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Why I don’t use Substack or Medium to publish my writing

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I don’t use Substack or Medium to publish my writing. This website uses a self-hosted version of WordPress. After a few friends recently asked me, I decided to write this article to explain why.

Benefits of writing on my self-hosted site

A long time ago (before Substack launched), I decided that writing on my own site oscarbarillas.com was more beneficial for my goals and values. However, I never wrote down why.

Writing on my site gives me a lot of benefits that other third-party sites don’t provide.

1. Owning the content and data

Having worked in tech for a while (I even built a GDPR product in the past!), I’m more conscious than most of “who owns the data.”

Having a self-hosted site aligns with my values on privacy and data ownership. When you write on platforms like Substack or Medium, it’s your content, but it’s also Medium’s and Substack’s content. Creating and posting content on these sites is more accessible, but the tradeoff is that they also own the data. At any point, they can choose to delete the content, just like any content-creating platform (e.g., Instagram, Facebook, Twitter).

Creating and publishing content on oscarbarillas.com makes me feel empowered that these thoughts are mine by having them hosted on my site.

2. Flexibility to configure your site

When you write content on your self-hosted website, you have the flexibility to configure your site. You can change colors, themes, fonts, layout, and more.

Using a third-party site provides fewer customization levers. You have to play within the rules of the house and can’t fundamentally alter the site.

3. Top-level domain on a self-hosted site

On a self-hosted site, you write (usually) at the top-level domain. In my case, all my content appears on oscarbarillas.com.

Substack – Subdomains

Substack uses subdomains. If I were to create my Substack, the subdomain would be oscarbarillas.substack.com. I can choose to have oscarbarillas.com route to Substack, but it isn’t the same.

Medium – Usernames and subdomains

Medium uses a combination of usernames and subdomains for more prominent publications. I’ve previously written a few posts on Medium; my username is @oscarbarillas.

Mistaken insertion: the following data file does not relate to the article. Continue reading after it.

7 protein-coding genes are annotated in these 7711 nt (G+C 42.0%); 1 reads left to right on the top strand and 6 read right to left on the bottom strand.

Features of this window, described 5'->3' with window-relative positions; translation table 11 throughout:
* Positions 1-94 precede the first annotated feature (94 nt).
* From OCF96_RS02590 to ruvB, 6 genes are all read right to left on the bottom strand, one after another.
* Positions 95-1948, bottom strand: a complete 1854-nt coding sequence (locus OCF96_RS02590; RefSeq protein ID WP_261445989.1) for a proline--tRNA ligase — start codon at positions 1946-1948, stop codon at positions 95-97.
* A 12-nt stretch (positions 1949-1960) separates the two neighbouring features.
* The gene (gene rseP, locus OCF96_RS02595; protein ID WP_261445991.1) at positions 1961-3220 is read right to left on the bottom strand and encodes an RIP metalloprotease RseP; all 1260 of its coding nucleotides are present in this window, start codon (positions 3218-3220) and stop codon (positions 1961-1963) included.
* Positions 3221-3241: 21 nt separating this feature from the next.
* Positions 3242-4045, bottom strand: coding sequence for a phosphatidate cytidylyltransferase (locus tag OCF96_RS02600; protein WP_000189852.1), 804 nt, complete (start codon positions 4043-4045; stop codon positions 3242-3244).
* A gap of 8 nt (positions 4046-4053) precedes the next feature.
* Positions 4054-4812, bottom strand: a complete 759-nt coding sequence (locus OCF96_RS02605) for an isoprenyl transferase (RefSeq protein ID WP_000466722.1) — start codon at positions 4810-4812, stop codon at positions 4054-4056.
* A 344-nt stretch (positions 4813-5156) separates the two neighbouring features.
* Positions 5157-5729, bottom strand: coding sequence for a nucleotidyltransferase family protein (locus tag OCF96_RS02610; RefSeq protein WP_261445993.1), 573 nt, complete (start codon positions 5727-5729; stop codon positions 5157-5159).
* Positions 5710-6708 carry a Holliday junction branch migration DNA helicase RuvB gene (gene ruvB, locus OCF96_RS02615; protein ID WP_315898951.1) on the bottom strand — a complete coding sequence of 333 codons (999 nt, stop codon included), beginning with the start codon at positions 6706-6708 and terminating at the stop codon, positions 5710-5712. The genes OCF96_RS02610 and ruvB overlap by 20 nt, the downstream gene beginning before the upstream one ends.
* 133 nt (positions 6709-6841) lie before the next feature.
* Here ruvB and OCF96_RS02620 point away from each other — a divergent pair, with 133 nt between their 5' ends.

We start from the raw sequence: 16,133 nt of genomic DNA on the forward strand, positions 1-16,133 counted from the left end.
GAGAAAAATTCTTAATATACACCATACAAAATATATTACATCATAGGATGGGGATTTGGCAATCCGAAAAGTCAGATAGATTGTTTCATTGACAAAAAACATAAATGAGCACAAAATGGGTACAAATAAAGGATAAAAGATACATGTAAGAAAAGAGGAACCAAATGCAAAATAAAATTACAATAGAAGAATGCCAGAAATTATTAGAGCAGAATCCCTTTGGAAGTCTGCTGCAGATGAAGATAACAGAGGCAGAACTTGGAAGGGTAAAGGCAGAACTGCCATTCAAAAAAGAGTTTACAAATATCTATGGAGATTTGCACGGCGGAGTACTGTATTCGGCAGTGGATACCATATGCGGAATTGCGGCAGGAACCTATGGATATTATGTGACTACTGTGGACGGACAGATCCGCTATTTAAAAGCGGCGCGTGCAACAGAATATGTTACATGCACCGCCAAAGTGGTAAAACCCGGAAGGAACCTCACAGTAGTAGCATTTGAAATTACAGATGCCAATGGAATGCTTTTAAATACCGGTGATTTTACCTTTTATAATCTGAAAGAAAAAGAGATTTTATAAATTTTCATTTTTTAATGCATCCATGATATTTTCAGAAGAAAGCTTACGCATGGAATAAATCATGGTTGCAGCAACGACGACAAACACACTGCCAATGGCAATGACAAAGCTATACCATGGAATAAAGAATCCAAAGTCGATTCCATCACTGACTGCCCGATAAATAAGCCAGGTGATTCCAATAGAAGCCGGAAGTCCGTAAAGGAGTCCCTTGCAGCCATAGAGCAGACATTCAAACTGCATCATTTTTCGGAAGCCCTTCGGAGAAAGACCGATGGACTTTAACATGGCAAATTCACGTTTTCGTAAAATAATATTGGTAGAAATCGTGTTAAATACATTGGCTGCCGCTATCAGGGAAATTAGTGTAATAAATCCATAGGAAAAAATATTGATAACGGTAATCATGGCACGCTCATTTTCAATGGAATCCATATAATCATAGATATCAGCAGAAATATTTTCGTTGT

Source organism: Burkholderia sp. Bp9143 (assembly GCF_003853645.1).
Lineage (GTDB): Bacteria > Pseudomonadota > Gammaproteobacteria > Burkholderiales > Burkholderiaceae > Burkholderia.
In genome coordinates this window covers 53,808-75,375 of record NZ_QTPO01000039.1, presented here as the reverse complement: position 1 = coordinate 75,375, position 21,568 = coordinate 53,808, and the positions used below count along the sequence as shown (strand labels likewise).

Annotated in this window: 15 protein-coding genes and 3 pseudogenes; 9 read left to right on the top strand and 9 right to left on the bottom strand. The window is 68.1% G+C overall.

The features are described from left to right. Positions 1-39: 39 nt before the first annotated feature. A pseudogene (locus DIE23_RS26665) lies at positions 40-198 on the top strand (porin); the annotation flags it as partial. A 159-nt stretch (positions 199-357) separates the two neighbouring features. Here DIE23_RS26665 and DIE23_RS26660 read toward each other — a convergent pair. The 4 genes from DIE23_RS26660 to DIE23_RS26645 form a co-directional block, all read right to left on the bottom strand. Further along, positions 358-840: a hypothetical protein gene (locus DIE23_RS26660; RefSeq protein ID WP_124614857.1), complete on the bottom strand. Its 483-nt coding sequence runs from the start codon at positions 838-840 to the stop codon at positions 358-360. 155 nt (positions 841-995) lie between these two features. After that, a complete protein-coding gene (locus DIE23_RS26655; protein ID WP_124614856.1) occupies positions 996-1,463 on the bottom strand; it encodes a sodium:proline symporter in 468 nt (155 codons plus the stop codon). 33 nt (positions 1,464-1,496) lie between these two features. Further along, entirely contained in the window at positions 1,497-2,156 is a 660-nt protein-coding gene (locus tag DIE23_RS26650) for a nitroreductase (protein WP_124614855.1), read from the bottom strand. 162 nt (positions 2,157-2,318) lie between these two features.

4. Monetization Fees

I don’t have any current plans to monetize my newsletter, but having my self-hosted site lets me keep more of that revenue if I choose to.

If I monetized with Substack, their fees would be aggressive. 10% of paid subscribers’ revenue is paid to Substack on top of the 2.9% and 30 cents for payment processing fees.

Downsides of writing on my site

It’s not all perfect writing on my WordPress instance. There are downsides to taking this approach.

1. No real plug-and-play setup to start writing and publishing

Although I use WordPress to write and manage my site, it does take time to set up. There isn’t an actual plug-and-play setup for WordPress.

Running a WordPress site is a program that requires initial investment and upkeep. You must select which plugins, caching setup, themes, and settings to make it appear just how you like it. For me, one of the most complex parts was figuring out how to make this site appear blazing fast on mobile phones. Stay tuned for a feature post on what a plug-and-play solution would look like for WordPress.

Substack and Medium have optimized their platform for blogging, so users write and publish. They take care of the heavy lifting. Each site’s content looks great and is fast and easy to read on mobile phones.

2. No built-in Search Engine Optimization

Search Engine Optimization (SEO) helps you get ranked by Google, Bing, and other search services.

When creating a brand new website, you start with essentially a 0 in the search engine optimization world. As you add more and more articles, your SEO score can grow, but it does take time to manage it.

For example, this website is banned from Bing for reasons I’m still trying to figure out. This problem would not exist on Substack or Medium

3. Building an email newsletter is more complicated than I expected

Substack, by far, has the best way to build and grow a newsletter. It manages your newsletter, paid and free subscribers, automatically posts to subscribers, and posts content to your Substack site. I’ve been trying to recreate this on my site with mixed results.

MailPoet Plugin as a stop-gap

I’m currently using MailPoet to send emails from my site to my newsletter. It’s not a perfect solution, but it’s working out okay. I don’t have to retype any content when I send an email out, and I can continue building upon the integration to have triggers. I’m not in love with the solution, but maybe I’ll have another update in a few months.

Traditional solution

The alternative and the more traditional solution is to:

  1. Write the article first on my site
  2. Copy it over into an email sending service (e.g., MailChimp, Constant Contact)
  3. Post the article
  4. Send the newsletter.

4. Built-in Community

Both Substack and Medium have a built-in community of writers and publishers that you can tap into. When you publish a post, you publish it onto the platform. Readers can discover other publications and could potentially stumble onto your newsletter.

Closing Thoughts

Ultimately, it’s up to the author’s preference to have your self-hosted site or write on a third-party platform. There are benefits and disadvantages to both solutions.

Additional Note on Substack

While this article has mainly discussed Substack, other solutions are similar to Substack. These include:

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